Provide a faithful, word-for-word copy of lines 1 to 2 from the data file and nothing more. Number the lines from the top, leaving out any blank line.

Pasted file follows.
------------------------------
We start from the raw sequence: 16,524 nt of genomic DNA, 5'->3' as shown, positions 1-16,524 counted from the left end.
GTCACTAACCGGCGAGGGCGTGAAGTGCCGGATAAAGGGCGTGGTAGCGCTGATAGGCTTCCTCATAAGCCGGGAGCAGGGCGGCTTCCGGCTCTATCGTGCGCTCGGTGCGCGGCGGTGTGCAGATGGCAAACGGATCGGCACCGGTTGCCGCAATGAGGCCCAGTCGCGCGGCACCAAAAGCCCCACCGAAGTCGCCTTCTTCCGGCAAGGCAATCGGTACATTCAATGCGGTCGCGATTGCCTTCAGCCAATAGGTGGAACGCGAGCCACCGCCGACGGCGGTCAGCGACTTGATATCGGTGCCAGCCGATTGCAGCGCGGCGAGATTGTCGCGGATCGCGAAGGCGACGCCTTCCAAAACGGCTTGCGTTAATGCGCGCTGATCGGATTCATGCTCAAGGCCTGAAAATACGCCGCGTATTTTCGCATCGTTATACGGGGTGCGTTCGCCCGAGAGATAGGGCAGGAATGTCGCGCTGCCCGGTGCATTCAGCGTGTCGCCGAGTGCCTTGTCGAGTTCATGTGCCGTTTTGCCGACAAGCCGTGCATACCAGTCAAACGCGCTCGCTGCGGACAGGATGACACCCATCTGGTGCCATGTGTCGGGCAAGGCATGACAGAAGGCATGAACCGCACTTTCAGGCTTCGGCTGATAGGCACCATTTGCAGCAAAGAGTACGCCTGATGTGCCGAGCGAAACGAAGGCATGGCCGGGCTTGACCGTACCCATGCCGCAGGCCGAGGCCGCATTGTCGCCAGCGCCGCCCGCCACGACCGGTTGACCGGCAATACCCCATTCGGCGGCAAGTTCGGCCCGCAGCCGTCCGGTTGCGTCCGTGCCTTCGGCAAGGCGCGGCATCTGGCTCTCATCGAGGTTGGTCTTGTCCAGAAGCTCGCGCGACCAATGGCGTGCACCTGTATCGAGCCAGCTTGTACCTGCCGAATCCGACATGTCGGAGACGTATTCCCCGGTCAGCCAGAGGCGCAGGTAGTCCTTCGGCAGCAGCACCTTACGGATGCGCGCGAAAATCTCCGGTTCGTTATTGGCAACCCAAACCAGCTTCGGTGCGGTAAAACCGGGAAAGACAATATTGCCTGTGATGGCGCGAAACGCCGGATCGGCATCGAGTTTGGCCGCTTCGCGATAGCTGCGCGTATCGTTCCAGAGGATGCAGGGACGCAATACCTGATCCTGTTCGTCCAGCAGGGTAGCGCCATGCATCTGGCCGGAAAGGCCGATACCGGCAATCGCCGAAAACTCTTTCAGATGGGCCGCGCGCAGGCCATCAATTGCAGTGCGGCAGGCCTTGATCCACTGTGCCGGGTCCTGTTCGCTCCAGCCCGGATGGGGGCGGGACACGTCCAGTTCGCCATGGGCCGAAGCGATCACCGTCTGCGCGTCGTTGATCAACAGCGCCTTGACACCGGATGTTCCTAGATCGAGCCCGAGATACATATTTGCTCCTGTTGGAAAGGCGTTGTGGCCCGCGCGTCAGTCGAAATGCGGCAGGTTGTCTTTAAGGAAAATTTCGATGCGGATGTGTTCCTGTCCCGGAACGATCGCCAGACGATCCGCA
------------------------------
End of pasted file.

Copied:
We start from the raw sequence: 16,524 nt of genomic DNA, 5'->3' as shown, positions 1-16,524 counted from the left end.
GTCACTAACCGGCGAGGGCGTGAAGTGCCGGATAAAGGGCGTGGTAGCGCTGATAGGCTTCCTCATAAGCCGGGAGCAGGGCGGCTTCCGGCTCTATCGTGCGCTCGGTGCGCGGCGGTGTGCAGATGGCAAACGGATCGGCACCGGTTGCCGCAATGAGGCCCAGTCGCGCGGCACCAAAAGCCCCACCGAAGTCGCCTTCTTCCGGCAAGGCAATCGGTACATTCAATGCGGTCGCGATTGCCTTCAGCCAATAGGTGGAACGCGAGCCACCGCCGACGGCGGTCAGCGACTTGATATCGGTGCCAGCCGATTGCAGCGCGGCGAGATTGTCGCGGATCGCGAAGGCGACGCCTTCCAAAACGGCTTGCGTTAATGCGCGCTGATCGGATTCATGCTCAAGGCCTGAAAATACGCCGCGTATTTTCGCATCGTTATACGGGGTGCGTTCGCCCGAGAGATAGGGCAGGAATGTCGCGCTGCCCGGTGCATTCAGCGTGTCGCCGAGTGCCTTGTCGAGTTCATGTGCCGTTTTGCCGACAAGCCGTGCATACCAGTCAAACGCGCTCGCTGCGGACAGGATGACACCCATCTGGTGCCATGTGTCGGGCAAGGCATGACAGAAGGCATGAACCGCACTTTCAGGCTTCGGCTGATAGGCACCATTTGCAGCAAAGAGTACGCCTGATGTGCCGAGCGAAACGAAGGCATGGCCGGGCTTGACCGTACCCATGCCGCAGGCCGAGGCCGCATTGTCGCCAGCGCCGCCCGCCACGACCGGTTGACCGGCAATACCCCATTCGGCGGCAAGTTCGGCCCGCAGCCGTCCGGTTGCGTCCGTGCCTTCGGCAAGGCGCGGCATCTGGCTCTCATCGAGGTTGGTCTTGTCCAGAAGCTCGCGCGACCAATGGCGTGCACCTGTATCGAGCCAGCTTGTACCTGCCGAATCCGACATGTCGGAGACGTATTCCCCGGTCAGCCAGAGGCGCAGGTAGTCCTTCGGCAGCAGCACCTTACGGATGCGCGCGAAAATCTCCGGTTCGTTATTGGCAACCCAAACCAGCTTCGGTGCGGTAAAACCGGGAAAGACAATATTGCCTGTGATGGCGCGAAACGCCGGATCGGCATCGAGTTTGGCCGCTTCGCGATAGCTGCGCGTATCGTTCCAGAGGATGCAGGGACGCAATACCTGATCCTGTTCGTCCAGCAGGGTAGCGCCATGCATCTGGCCGGAAAGGCCGATACCGGCAATCGCCGAAAACTCTTTCAGATGGGCCGCGCGCAGGCCATCAATTGCAGTGCGGCAGGCCTTGATCCACTGTGCCGGGTCCTGTTCGCTCCAGCCCGGATGGGGGCGGGACACGTCCAGTTCGCCATGGGCCGAAGCGATCACCGTCTGCGCGTCGTTGATCAACAGCGCCTTGACACCGGATGTTCCTAGATCGAGCCCGAGATACATATTTGCTCCTGTTGGAAAGGCGTTGTGGCCCGCGCGTCAGTCGAAATGCGGCAGGTTGTCTTTAAGGAAAATTTCGATGCGGATGTGTTCCTGTCCCGGAACGATCGCCAGACGATCCGCA